The results of the poll commissioned by WWF were released two days before the close of the UK government's consultation on the proposed new European Union chemicals law (REACH).
More than 6,000 people were interviewed in the European Union's six most populated countries: Germany, France, Italy, Great Britain, Spain and Poland as part of a wider poll.
This showed that 83 per cent of Europeans were 'very concerned' or 'slightly concerned' about the build-up of chemicals in the bodies of people and wildlife.
"Public concern on chemical contamination is overwhelming and politicians can not ignore it in their response to REACH," said WWF's chemicals and health campaign leader Justin Woolford.
"It's time to bring to a close the chapter on the contamination of our world with hazardous chemicals. The UK government must stand firm against fierce lobbying by the chemical industry to water down these regulations," he added.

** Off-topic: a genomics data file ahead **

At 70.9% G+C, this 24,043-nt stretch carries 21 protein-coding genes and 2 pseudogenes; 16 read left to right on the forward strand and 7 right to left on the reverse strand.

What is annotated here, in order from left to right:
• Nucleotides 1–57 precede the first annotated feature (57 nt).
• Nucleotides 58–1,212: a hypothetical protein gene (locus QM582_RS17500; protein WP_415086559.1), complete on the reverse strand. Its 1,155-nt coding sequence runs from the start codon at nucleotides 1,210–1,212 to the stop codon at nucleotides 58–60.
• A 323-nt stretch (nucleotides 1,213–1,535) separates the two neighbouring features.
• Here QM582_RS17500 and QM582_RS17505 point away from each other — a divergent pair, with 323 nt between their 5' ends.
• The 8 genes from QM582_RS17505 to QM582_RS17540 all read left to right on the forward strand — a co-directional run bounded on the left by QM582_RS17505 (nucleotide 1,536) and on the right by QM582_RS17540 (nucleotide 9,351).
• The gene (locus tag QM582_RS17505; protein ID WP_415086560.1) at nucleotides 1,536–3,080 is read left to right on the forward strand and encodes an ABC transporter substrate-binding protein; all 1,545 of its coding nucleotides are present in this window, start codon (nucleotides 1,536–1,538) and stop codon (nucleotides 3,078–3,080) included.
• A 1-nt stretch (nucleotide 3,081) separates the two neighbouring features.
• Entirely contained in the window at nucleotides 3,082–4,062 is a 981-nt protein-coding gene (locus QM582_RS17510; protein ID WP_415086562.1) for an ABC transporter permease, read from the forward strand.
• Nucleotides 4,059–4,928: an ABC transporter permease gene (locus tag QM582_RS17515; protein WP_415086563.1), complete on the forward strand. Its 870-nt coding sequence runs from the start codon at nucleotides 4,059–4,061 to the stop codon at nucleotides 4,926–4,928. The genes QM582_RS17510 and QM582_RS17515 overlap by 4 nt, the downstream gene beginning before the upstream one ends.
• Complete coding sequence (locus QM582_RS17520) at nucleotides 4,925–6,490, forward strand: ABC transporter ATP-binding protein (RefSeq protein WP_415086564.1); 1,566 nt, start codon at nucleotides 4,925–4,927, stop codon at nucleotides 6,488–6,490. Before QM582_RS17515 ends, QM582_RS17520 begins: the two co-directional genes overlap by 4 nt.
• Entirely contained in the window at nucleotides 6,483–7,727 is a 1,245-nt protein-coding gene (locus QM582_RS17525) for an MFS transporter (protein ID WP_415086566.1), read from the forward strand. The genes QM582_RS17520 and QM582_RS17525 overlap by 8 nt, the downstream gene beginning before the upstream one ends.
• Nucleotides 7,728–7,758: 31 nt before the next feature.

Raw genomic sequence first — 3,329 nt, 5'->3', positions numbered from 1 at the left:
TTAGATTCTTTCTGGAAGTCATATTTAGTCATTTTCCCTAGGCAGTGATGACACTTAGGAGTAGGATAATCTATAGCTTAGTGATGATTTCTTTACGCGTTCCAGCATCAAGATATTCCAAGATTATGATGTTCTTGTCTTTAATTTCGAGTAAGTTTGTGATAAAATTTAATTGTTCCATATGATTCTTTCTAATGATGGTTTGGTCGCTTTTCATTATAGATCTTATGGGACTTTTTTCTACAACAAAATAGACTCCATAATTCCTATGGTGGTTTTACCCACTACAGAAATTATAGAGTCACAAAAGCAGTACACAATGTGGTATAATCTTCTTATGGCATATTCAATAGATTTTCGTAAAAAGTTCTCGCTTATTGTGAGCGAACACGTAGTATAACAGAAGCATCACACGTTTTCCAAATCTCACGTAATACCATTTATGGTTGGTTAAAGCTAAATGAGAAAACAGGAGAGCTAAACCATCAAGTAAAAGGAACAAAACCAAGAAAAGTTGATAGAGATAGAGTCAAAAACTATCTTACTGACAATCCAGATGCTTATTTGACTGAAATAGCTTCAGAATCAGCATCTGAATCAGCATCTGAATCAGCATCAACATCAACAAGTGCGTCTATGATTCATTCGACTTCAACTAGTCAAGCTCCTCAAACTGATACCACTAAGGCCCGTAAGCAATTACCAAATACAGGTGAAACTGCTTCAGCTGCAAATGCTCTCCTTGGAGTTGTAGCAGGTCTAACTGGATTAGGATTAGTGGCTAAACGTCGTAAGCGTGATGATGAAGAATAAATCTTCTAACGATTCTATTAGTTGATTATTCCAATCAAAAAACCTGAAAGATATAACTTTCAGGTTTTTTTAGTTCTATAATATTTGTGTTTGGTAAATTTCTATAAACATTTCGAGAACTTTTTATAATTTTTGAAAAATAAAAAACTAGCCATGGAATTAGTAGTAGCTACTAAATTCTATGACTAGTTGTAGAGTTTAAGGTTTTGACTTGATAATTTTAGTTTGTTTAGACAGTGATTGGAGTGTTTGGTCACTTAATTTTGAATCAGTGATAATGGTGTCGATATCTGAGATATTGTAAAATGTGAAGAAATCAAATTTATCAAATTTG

In response to the UK government's consultation on REACH WWF has stated its belief that the risks from chemicals are currently poorly managed and major doubts persist about the effectiveness of present policies in protecting the health of ecosystems and humans from unintended long-term effects of chemicals.
To fully protect ourselves from the effects of chemicals in the environment, said WWF, a precautionary approach needs to be adopted within REACH. In addition mandatory substitution of hazardous chemicals with safer alternatives must be enshrined in REACH.
The opinion poll also revealed that three quarters of people in Great Britain would be willing to pay €1 more per year for everyday household products if this is what it costs for the chemical industry to identify and phase out the most harmful chemicals.
Across the countries polled the percentage of people willing to pay €1 more per year for everyday household products stands at 68 per cent. €1 per EU resident per year over eleven years is the cost calculated by the European Commission of implementing REACH.
CosmeticsDesign.com recently reported that the European Commission is funding research into non-animal testing methods in the run up to implementation of the new regulations.